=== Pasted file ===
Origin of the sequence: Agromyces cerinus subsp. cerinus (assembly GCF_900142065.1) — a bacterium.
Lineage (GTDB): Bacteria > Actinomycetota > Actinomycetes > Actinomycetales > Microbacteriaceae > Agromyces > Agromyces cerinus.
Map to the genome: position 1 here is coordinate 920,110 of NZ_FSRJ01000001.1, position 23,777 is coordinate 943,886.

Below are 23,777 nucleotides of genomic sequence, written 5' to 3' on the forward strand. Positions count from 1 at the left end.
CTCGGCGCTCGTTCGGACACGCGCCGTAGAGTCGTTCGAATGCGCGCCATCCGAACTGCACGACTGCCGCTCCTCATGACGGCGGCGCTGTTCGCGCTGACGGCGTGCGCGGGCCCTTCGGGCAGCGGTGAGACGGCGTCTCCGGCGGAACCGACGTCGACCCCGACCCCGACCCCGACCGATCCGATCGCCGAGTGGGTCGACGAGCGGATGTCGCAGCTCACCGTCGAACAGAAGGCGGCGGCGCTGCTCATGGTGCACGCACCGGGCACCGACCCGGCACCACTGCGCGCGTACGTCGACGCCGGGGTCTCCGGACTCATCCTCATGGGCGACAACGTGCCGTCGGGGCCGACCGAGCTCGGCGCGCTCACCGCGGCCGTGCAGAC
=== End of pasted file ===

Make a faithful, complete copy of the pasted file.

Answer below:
Origin of the sequence: Agromyces cerinus subsp. cerinus (assembly GCF_900142065.1) — a bacterium.
Lineage (GTDB): Bacteria > Actinomycetota > Actinomycetes > Actinomycetales > Microbacteriaceae > Agromyces > Agromyces cerinus.
Map to the genome: position 1 here is coordinate 920,110 of NZ_FSRJ01000001.1, position 23,777 is coordinate 943,886.

Below are 23,777 nucleotides of genomic sequence, written 5' to 3' on the forward strand. Positions count from 1 at the left end.
CTCGGCGCTCGTTCGGACACGCGCCGTAGAGTCGTTCGAATGCGCGCCATCCGAACTGCACGACTGCCGCTCCTCATGACGGCGGCGCTGTTCGCGCTGACGGCGTGCGCGGGCCCTTCGGGCAGCGGTGAGACGGCGTCTCCGGCGGAACCGACGTCGACCCCGACCCCGACCCCGACCGATCCGATCGCCGAGTGGGTCGACGAGCGGATGTCGCAGCTCACCGTCGAACAGAAGGCGGCGGCGCTGCTCATGGTGCACGCACCGGGCACCGACCCGGCACCACTGCGCGCGTACGTCGACGCCGGGGTCTCCGGACTCATCCTCATGGGCGACAACGTGCCGTCGGGGCCGACCGAGCTCGGCGCGCTCACCGCGGCCGTGCAGAC